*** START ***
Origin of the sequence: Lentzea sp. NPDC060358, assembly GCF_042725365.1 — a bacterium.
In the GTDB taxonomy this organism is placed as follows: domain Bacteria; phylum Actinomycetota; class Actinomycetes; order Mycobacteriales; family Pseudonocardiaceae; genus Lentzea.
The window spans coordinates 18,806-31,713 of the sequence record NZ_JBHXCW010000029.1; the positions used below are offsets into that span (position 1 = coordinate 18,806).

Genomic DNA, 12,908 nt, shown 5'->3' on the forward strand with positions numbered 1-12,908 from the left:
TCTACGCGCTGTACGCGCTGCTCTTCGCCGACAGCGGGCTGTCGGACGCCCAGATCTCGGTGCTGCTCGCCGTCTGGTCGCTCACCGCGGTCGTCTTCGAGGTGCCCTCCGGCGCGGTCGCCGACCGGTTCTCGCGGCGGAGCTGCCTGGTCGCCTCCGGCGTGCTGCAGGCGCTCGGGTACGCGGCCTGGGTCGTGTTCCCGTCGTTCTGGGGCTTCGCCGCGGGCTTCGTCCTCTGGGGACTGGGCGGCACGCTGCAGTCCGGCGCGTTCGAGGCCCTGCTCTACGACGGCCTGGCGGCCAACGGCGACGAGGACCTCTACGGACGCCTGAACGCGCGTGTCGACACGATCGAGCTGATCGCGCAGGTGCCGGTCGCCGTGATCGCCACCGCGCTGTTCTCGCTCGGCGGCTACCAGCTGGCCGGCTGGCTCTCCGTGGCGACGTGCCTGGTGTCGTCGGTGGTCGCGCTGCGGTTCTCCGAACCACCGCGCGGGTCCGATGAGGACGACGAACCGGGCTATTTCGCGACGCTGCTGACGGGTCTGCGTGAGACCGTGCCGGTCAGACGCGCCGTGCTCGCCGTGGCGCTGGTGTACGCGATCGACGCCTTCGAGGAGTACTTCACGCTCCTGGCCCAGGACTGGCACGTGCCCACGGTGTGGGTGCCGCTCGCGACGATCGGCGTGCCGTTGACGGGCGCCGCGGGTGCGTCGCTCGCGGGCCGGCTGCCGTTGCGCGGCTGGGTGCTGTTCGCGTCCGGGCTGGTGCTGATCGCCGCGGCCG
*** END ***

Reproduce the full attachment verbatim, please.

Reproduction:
Origin of the sequence: Lentzea sp. NPDC060358, assembly GCF_042725365.1 — a bacterium.
In the GTDB taxonomy this organism is placed as follows: domain Bacteria; phylum Actinomycetota; class Actinomycetes; order Mycobacteriales; family Pseudonocardiaceae; genus Lentzea.
The window spans coordinates 18,806-31,713 of the sequence record NZ_JBHXCW010000029.1; the positions used below are offsets into that span (position 1 = coordinate 18,806).

Genomic DNA, 12,908 nt, shown 5'->3' on the forward strand with positions numbered 1-12,908 from the left:
TCTACGCGCTGTACGCGCTGCTCTTCGCCGACAGCGGGCTGTCGGACGCCCAGATCTCGGTGCTGCTCGCCGTCTGGTCGCTCACCGCGGTCGTCTTCGAGGTGCCCTCCGGCGCGGTCGCCGACCGGTTCTCGCGGCGGAGCTGCCTGGTCGCCTCCGGCGTGCTGCAGGCGCTCGGGTACGCGGCCTGGGTCGTGTTCCCGTCGTTCTGGGGCTTCGCCGCGGGCTTCGTCCTCTGGGGACTGGGCGGCACGCTGCAGTCCGGCGCGTTCGAGGCCCTGCTCTACGACGGCCTGGCGGCCAACGGCGACGAGGACCTCTACGGACGCCTGAACGCGCGTGTCGACACGATCGAGCTGATCGCGCAGGTGCCGGTCGCCGTGATCGCCACCGCGCTGTTCTCGCTCGGCGGCTACCAGCTGGCCGGCTGGCTCTCCGTGGCGACGTGCCTGGTGTCGTCGGTGGTCGCGCTGCGGTTCTCCGAACCACCGCGCGGGTCCGATGAGGACGACGAACCGGGCTATTTCGCGACGCTGCTGACGGGTCTGCGTGAGACCGTGCCGGTCAGACGCGCCGTGCTCGCCGTGGCGCTGGTGTACGCGATCGACGCCTTCGAGGAGTACTTCACGCTCCTGGCCCAGGACTGGCACGTGCCCACGGTGTGGGTGCCGCTCGCGACGATCGGCGTGCCGTTGACGGGCGCCGCGGGTGCGTCGCTCGCGGGCCGGCTGCCGTTGCGCGGCTGGGTGCTGTTCGCGTCCGGGCTGGTGCTGATCGCCGCGGCCG